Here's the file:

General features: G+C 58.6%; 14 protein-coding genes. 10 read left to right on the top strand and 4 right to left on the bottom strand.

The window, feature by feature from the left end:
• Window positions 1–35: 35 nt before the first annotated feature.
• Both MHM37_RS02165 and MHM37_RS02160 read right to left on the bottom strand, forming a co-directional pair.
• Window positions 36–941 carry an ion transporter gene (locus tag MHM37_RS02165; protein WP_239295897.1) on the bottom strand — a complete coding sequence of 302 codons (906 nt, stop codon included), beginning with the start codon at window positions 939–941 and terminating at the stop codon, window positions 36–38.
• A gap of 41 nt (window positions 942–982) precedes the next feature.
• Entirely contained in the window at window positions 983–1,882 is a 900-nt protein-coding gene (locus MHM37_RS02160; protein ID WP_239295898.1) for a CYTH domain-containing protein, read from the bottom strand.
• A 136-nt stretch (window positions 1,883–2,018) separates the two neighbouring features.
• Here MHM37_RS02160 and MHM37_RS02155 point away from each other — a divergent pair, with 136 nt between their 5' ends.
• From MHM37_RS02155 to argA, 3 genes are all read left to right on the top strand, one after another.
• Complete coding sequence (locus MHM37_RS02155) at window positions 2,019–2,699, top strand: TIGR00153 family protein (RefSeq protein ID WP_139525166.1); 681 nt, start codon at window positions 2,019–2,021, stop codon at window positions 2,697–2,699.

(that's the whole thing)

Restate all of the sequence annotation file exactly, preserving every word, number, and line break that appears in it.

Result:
General features: G+C 58.6%; 14 protein-coding genes. 10 read left to right on the top strand and 4 right to left on the bottom strand.

The window, feature by feature from the left end:
• Window positions 1–35: 35 nt before the first annotated feature.
• Both MHM37_RS02165 and MHM37_RS02160 read right to left on the bottom strand, forming a co-directional pair.
• Window positions 36–941 carry an ion transporter gene (locus tag MHM37_RS02165; protein WP_239295897.1) on the bottom strand — a complete coding sequence of 302 codons (906 nt, stop codon included), beginning with the start codon at window positions 939–941 and terminating at the stop codon, window positions 36–38.
• A gap of 41 nt (window positions 942–982) precedes the next feature.
• Entirely contained in the window at window positions 983–1,882 is a 900-nt protein-coding gene (locus MHM37_RS02160; protein ID WP_239295898.1) for a CYTH domain-containing protein, read from the bottom strand.
• A 136-nt stretch (window positions 1,883–2,018) separates the two neighbouring features.
• Here MHM37_RS02160 and MHM37_RS02155 point away from each other — a divergent pair, with 136 nt between their 5' ends.
• From MHM37_RS02155 to argA, 3 genes are all read left to right on the top strand, one after another.
• Complete coding sequence (locus MHM37_RS02155) at window positions 2,019–2,699, top strand: TIGR00153 family protein (RefSeq protein ID WP_139525166.1); 681 nt, start codon at window positions 2,019–2,021, stop codon at window positions 2,697–2,699.